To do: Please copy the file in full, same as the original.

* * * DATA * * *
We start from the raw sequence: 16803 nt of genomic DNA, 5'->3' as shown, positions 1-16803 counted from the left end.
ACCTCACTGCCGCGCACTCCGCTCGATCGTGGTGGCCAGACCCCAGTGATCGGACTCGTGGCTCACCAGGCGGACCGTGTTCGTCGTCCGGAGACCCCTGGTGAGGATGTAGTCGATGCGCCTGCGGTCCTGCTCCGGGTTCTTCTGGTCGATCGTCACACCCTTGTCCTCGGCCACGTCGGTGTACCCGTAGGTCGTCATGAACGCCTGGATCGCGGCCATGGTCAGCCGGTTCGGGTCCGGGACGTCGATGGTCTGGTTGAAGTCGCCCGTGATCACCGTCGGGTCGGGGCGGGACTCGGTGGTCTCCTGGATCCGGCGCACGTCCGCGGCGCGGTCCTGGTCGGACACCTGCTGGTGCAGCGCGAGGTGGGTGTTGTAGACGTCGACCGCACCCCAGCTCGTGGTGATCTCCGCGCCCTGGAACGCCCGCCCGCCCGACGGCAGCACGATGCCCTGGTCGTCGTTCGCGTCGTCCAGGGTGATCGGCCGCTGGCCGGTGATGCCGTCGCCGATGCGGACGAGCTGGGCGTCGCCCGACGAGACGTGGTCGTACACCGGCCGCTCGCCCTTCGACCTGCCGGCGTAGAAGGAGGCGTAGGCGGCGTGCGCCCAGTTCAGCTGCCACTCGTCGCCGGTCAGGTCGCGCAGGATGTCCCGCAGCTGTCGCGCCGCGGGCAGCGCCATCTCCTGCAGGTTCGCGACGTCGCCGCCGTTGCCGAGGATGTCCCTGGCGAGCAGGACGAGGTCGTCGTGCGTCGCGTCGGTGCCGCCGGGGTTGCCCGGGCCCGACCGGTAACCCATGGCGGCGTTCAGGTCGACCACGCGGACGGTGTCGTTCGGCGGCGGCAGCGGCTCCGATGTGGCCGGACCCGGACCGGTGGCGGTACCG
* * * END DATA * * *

We start from the raw sequence: 16803 nt of genomic DNA, 5'->3' as shown, positions 1-16803 counted from the left end.
ACCTCACTGCCGCGCACTCCGCTCGATCGTGGTGGCCAGACCCCAGTGATCGGACTCGTGGCTCACCAGGCGGACCGTGTTCGTCGTCCGGAGACCCCTGGTGAGGATGTAGTCGATGCGCCTGCGGTCCTGCTCCGGGTTCTTCTGGTCGATCGTCACACCCTTGTCCTCGGCCACGTCGGTGTACCCGTAGGTCGTCATGAACGCCTGGATCGCGGCCATGGTCAGCCGGTTCGGGTCCGGGACGTCGATGGTCTGGTTGAAGTCGCCCGTGATCACCGTCGGGTCGGGGCGGGACTCGGTGGTCTCCTGGATCCGGCGCACGTCCGCGGCGCGGTCCTGGTCGGACACCTGCTGGTGCAGCGCGAGGTGGGTGTTGTAGACGTCGACCGCACCCCAGCTCGTGGTGATCTCCGCGCCCTGGAACGCCCGCCCGCCCGACGGCAGCACGATGCCCTGGTCGTCGTTCGCGTCGTCCAGGGTGATCGGCCGCTGGCCGGTGATGCCGTCGCCGATGCGGACGAGCTGGGCGTCGCCCGACGAGACGTGGTCGTACACCGGCCGCTCGCCCTTCGACCTGCCGGCGTAGAAGGAGGCGTAGGCGGCGTGCGCCCAGTTCAGCTGCCACTCGTCGCCGGTCAGGTCGCGCAGGATGTCCCGCAGCTGTCGCGCCGCGGGCAGCGCCATCTCCTGCAGGTTCGCGACGTCGCCGCCGTTGCCGAGGATGTCCCTGGCGAGCAGGACGAGGTCGTCGTGCGTCGCGTCGGTGCCGCCGGGGTTGCCCGGGCCCGACCGGTAACCCATGGCGGCGTTCAGGTCGACCACGCGGACGGTGTCGTTCGGCGGCGGCAGCGGCTCCGATGTGGCCGGACCCGGACCGGTGGCGGTACCG